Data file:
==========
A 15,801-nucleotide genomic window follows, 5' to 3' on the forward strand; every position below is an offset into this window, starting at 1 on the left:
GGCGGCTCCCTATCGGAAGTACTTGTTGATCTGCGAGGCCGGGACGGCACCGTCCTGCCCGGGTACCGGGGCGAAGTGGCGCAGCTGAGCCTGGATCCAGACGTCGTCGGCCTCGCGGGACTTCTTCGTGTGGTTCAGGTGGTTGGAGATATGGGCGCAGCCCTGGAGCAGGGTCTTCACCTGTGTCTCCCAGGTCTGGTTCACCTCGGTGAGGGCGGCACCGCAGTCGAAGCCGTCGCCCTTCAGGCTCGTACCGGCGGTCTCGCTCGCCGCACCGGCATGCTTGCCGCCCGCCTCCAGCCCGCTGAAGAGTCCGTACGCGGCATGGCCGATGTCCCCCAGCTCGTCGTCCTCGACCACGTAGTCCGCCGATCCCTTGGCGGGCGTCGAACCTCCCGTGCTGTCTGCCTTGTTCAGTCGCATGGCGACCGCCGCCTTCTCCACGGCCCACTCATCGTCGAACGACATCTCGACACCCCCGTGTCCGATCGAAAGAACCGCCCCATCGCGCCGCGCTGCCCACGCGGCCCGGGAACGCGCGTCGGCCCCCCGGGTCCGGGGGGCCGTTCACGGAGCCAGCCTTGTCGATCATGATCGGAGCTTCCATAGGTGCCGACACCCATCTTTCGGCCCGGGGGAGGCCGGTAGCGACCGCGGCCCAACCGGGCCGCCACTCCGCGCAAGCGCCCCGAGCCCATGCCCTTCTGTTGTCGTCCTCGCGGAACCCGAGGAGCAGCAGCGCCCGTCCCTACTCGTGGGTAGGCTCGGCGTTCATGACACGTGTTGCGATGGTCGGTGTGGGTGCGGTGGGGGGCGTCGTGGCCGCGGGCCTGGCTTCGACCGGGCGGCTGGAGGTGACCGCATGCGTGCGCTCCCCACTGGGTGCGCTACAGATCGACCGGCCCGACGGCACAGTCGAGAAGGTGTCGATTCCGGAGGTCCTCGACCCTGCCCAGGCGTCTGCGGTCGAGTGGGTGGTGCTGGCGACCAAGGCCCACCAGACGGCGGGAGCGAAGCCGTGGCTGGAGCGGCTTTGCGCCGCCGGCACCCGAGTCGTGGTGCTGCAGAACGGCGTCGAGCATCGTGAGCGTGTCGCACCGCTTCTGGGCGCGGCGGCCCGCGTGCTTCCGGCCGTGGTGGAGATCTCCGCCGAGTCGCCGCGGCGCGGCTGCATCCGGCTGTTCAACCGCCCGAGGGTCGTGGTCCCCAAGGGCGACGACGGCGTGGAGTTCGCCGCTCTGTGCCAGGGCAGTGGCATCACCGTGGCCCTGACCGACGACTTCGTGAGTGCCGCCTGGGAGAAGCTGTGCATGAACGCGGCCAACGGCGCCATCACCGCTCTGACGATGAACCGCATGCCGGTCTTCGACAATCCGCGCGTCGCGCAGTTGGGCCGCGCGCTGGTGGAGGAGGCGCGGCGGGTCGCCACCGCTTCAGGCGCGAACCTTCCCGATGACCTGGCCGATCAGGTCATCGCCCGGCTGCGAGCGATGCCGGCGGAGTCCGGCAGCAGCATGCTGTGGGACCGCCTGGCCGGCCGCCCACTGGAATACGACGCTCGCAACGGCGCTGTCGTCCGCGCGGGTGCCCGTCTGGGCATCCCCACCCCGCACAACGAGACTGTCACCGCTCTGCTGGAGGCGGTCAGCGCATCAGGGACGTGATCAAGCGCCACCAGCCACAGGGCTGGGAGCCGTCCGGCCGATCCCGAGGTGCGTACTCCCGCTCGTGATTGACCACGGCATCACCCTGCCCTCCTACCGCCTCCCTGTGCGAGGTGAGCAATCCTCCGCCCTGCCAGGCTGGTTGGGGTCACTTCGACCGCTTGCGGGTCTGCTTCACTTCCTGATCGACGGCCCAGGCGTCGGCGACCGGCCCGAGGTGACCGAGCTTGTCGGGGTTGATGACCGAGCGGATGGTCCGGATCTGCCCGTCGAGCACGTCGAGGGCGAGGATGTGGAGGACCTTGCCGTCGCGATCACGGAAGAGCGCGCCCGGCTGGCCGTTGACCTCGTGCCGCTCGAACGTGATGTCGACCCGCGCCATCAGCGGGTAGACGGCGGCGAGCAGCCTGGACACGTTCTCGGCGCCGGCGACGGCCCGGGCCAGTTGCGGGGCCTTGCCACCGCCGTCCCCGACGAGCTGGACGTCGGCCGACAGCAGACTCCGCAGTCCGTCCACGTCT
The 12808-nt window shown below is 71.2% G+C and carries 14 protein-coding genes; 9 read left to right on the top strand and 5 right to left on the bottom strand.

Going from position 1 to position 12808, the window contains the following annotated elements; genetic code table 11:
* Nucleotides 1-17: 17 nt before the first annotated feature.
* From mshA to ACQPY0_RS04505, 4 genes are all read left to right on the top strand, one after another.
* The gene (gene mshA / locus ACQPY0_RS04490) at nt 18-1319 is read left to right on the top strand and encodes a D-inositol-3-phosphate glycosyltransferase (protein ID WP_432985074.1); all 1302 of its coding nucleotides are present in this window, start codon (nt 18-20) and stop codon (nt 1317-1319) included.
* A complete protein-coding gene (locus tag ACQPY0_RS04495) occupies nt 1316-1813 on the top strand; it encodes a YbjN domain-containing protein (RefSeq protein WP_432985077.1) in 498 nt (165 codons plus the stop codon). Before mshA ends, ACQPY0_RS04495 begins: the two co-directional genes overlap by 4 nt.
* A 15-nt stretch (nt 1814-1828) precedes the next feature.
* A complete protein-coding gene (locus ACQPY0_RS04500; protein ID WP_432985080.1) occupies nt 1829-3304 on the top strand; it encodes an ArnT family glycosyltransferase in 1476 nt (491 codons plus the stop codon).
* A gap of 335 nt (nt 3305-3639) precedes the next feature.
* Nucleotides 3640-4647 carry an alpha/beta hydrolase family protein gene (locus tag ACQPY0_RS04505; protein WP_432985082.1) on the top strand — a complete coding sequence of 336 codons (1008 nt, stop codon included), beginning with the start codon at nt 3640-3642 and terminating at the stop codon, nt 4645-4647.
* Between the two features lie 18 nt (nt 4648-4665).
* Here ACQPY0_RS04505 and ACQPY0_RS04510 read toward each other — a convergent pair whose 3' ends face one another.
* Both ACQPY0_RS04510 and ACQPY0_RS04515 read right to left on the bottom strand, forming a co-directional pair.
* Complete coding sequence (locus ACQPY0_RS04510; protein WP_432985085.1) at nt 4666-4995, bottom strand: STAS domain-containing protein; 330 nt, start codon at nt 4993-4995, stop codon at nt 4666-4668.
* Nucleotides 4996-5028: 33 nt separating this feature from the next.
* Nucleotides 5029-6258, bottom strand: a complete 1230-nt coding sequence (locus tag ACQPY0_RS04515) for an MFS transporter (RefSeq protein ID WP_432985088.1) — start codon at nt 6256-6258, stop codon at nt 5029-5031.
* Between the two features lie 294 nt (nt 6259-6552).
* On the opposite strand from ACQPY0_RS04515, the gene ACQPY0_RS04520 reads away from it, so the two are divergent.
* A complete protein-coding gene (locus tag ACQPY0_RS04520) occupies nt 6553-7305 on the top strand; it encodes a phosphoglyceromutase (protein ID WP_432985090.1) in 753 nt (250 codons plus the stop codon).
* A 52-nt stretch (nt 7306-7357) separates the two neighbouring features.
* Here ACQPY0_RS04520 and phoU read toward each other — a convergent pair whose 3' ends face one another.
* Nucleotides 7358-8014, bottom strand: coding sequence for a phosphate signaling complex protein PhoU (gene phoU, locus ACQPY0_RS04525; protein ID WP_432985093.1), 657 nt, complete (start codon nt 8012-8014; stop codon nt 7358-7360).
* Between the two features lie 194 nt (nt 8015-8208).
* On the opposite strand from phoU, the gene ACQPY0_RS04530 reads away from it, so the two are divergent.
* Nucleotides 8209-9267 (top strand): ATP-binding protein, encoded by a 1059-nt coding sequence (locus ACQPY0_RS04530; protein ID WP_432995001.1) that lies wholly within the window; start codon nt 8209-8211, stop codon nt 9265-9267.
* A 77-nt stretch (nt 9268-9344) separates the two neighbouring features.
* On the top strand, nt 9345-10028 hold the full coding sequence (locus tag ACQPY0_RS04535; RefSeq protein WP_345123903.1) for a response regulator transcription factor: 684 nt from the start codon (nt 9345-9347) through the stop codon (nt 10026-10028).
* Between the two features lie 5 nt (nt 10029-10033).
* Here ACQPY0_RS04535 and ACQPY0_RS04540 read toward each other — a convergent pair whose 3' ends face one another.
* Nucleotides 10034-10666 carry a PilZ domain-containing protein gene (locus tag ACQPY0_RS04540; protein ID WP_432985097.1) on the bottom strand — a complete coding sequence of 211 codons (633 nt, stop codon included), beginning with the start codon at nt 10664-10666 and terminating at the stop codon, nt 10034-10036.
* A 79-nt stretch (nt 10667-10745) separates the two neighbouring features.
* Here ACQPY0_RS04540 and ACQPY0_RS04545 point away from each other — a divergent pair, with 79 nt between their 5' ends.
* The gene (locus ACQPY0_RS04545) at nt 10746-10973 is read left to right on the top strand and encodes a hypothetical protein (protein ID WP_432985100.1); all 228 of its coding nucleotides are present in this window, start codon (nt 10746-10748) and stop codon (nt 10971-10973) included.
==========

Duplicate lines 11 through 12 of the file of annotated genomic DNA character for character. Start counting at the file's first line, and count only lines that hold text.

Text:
* A gap of 335 nt (nt 3305-3639) precedes the next feature.
* Nucleotides 3640-4647 carry an alpha/beta hydrolase family protein gene (locus tag ACQPY0_RS04505; protein WP_432985082.1) on the top strand — a complete coding sequence of 336 codons (1008 nt, stop codon included), beginning with the start codon at nt 3640-3642 and terminating at the stop codon, nt 4645-4647.